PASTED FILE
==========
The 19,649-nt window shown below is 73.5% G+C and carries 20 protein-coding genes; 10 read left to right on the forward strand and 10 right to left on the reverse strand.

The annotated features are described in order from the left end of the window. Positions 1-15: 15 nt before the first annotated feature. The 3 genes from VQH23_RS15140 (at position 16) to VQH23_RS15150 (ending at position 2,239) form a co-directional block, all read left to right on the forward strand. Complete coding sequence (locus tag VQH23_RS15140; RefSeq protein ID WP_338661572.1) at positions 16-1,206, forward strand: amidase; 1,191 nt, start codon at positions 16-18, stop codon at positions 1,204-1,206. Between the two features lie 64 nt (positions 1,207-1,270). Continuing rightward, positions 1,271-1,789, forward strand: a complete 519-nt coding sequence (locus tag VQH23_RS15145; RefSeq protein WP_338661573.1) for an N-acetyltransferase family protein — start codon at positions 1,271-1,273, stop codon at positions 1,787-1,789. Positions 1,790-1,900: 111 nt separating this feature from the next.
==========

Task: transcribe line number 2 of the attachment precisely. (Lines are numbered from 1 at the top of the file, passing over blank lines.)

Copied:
The annotated features are described in order from the left end of the window. Positions 1-15: 15 nt before the first annotated feature. The 3 genes from VQH23_RS15140 (at position 16) to VQH23_RS15150 (ending at position 2,239) form a co-directional block, all read left to right on the forward strand. Complete coding sequence (locus tag VQH23_RS15140; RefSeq protein ID WP_338661572.1) at positions 16-1,206, forward strand: amidase; 1,191 nt, start codon at positions 16-18, stop codon at positions 1,204-1,206. Between the two features lie 64 nt (positions 1,207-1,270). Continuing rightward, positions 1,271-1,789, forward strand: a complete 519-nt coding sequence (locus tag VQH23_RS15145; RefSeq protein WP_338661573.1) for an N-acetyltransferase family protein — start codon at positions 1,271-1,273, stop codon at positions 1,787-1,789. Positions 1,790-1,900: 111 nt separating this feature from the next.